An Ex-Vice-Chancellor of the Michael Okpara University of Agriculture, Umudike, Prof. Placid Njoku, has suggested that water-trap technology be adopted to stop herdsmen from open grazing. This, he said, would end the clashes between them and farmers.
Njoku attributed the frequent clashes between herdsmen and farmers to a clash of culture and rights rooted in genuine desire for survival.
Njoku, an agric expert, made the submissions in his lecture titled, ‘Furthering knowledge: Potentiating food security for national development,’ at the 8th convocation and silver jubilee of the university.
He said the perennial clashes between farmers and herdsmen were often ignited as herdsmen exercised their culture of being mobile and feeding their animals.
He said they clashed with farmers who, on the other hand, “exercise their culture to be sedentary and their right to plant crops to feed their families and the nation.”
On how to resolve the clashes, Njoku said, “The saving grace is to provide innovations, technologies and programmes to ensure safety for the herdsmen in the course of pasturing.”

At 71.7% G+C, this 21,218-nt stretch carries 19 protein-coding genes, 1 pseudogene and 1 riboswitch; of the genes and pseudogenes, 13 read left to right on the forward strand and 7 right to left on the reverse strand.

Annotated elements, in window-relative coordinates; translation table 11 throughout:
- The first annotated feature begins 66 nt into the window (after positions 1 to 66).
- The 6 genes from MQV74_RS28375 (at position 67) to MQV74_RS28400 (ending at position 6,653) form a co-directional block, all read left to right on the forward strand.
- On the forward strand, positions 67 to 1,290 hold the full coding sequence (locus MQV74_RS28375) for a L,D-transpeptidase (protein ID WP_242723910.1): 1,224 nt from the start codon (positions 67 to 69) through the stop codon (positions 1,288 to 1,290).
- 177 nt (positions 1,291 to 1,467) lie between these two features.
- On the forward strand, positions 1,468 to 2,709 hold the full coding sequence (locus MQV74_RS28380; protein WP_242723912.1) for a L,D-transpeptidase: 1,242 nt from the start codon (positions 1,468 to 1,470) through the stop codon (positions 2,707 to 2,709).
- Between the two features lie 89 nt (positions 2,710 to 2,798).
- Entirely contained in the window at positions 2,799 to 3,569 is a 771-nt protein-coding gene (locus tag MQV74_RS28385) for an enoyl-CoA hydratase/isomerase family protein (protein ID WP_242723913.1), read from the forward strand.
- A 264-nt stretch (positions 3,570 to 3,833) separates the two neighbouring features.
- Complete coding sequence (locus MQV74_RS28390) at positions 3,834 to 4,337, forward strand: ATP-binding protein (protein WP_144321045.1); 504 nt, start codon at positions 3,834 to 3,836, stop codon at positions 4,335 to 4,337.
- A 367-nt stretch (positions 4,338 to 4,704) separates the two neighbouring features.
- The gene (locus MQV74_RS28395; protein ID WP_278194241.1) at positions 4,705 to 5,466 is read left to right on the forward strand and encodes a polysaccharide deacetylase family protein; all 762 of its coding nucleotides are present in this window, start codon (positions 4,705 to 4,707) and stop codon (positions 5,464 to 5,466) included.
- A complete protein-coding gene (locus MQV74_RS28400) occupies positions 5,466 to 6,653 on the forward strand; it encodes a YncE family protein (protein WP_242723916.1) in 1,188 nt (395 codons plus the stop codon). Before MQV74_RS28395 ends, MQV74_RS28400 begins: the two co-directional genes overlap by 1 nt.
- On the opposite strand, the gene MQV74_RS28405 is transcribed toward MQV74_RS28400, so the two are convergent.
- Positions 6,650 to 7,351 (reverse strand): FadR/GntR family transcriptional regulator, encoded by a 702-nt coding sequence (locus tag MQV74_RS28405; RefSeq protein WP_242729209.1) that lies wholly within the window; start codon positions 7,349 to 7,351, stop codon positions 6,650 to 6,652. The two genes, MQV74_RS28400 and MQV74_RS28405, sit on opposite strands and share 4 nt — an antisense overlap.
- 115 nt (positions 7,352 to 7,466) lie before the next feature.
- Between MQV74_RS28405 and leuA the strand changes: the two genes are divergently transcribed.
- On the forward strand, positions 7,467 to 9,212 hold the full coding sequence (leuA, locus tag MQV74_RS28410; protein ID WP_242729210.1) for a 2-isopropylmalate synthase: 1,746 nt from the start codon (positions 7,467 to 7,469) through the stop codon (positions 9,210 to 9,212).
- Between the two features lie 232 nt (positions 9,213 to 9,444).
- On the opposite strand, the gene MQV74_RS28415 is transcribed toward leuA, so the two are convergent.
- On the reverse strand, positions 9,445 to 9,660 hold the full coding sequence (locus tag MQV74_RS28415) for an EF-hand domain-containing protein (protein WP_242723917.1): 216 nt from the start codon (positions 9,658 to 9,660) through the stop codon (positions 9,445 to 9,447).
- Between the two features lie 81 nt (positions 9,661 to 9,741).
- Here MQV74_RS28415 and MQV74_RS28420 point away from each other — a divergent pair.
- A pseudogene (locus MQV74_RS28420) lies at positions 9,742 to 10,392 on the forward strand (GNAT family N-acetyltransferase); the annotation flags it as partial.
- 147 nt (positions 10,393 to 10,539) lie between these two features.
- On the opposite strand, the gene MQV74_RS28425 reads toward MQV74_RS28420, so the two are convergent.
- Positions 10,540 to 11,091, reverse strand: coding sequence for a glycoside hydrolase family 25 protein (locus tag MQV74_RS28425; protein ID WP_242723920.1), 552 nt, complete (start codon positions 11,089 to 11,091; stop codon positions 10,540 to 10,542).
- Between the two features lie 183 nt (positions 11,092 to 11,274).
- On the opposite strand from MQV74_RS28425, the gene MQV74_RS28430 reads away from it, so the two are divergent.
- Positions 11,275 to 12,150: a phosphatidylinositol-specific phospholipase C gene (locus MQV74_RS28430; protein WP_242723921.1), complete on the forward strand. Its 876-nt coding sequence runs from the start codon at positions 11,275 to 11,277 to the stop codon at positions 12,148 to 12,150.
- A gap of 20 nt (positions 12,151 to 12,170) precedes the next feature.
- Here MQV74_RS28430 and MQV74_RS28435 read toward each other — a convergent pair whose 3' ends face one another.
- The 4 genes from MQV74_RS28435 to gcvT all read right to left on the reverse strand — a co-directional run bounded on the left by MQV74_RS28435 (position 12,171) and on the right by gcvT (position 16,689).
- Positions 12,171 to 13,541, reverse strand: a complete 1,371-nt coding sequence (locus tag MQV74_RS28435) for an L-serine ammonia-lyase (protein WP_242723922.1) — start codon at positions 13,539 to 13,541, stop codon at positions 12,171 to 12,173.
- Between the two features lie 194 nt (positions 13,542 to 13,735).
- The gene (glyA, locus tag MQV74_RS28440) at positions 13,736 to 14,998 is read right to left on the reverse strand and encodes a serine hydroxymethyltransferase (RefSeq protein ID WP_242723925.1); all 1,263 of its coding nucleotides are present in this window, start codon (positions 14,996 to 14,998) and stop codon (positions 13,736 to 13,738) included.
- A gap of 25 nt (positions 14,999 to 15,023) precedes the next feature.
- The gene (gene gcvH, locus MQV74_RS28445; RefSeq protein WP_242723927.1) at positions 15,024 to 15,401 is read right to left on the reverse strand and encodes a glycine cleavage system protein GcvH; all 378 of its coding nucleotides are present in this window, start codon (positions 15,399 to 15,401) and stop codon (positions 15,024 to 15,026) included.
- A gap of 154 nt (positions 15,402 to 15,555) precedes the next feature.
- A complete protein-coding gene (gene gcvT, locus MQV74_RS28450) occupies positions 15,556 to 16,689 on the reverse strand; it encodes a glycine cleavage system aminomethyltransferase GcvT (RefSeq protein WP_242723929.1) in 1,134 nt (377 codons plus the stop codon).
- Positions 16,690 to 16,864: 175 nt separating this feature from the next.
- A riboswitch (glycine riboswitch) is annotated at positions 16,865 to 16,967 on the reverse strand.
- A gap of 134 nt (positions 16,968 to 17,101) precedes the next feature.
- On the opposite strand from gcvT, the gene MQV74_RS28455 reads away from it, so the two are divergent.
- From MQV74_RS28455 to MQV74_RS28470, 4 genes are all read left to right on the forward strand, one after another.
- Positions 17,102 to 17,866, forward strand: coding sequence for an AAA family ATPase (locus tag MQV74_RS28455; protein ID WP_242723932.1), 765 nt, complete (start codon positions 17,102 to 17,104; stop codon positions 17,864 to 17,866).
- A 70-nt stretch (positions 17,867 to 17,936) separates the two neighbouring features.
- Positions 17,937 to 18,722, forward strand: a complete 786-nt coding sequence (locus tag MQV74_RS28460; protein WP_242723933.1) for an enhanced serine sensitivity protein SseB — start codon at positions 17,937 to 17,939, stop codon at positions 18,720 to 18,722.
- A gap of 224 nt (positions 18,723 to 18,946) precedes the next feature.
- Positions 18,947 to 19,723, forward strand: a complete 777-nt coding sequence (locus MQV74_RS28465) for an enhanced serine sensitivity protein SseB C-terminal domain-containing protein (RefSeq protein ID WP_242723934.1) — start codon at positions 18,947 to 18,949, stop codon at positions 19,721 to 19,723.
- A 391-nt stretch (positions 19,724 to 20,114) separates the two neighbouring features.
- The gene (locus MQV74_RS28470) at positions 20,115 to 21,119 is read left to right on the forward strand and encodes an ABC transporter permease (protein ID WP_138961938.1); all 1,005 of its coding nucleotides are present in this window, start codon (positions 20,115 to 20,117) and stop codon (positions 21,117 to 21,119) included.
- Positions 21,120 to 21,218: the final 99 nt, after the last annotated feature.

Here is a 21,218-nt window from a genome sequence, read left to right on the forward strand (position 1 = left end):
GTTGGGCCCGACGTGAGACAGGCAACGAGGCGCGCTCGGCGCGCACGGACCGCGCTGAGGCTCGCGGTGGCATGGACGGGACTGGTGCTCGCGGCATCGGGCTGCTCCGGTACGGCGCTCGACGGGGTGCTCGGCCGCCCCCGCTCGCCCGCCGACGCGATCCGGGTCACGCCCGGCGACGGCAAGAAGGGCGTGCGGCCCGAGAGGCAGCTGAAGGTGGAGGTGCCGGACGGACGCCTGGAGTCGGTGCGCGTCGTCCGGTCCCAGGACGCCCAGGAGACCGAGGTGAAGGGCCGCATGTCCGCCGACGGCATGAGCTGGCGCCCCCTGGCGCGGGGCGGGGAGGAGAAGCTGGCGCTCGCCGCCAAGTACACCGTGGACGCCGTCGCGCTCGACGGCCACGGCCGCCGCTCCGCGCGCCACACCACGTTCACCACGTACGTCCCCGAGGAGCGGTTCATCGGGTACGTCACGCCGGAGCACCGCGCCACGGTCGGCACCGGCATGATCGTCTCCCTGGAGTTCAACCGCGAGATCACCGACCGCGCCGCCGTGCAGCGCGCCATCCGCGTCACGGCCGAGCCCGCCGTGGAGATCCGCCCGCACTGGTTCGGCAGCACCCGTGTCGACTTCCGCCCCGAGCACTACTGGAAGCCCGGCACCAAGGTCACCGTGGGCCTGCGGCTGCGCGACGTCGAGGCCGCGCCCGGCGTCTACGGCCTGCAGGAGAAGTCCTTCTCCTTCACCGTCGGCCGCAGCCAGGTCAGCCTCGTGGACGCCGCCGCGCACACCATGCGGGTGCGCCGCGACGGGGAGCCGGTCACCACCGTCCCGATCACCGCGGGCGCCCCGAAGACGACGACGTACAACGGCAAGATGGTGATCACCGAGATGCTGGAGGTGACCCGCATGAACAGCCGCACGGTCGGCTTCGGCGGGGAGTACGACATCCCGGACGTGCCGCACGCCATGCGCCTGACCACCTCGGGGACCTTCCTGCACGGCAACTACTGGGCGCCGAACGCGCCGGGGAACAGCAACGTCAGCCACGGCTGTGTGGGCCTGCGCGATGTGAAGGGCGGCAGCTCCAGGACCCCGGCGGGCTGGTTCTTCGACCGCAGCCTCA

He added, “He (herdsmen) should avail himself of social programmes of the government to achieve more secure environment for his animals.
“Potential programmes that can help water retention in the Savannah Belt, include the Great Green Wall Project, the Water Trap Technology and irrigation from high water tables. Such programmes will help in pasture and fodder production.”
Njoku made the suggestion even as the Abia State Police Command set up a committee to end the clashes between farmers and herdsmen in the state.
Members of the committee include representatives of farmers, herdsmen, the police, army, DSS, local government chairmen and traditional rulers.
Inaugurating the committee at the Police Officers’ Mess in Umuahia, the state Police Commissioner, Anthony Ogbizi, said the time for bickering over grazing land had gone.
He urged community leaders and residents of the state to prevail on one another to maintain the peace and not fan the embers of violence through permanent fixation on land ownership.
Source: ( Punch Newspaper )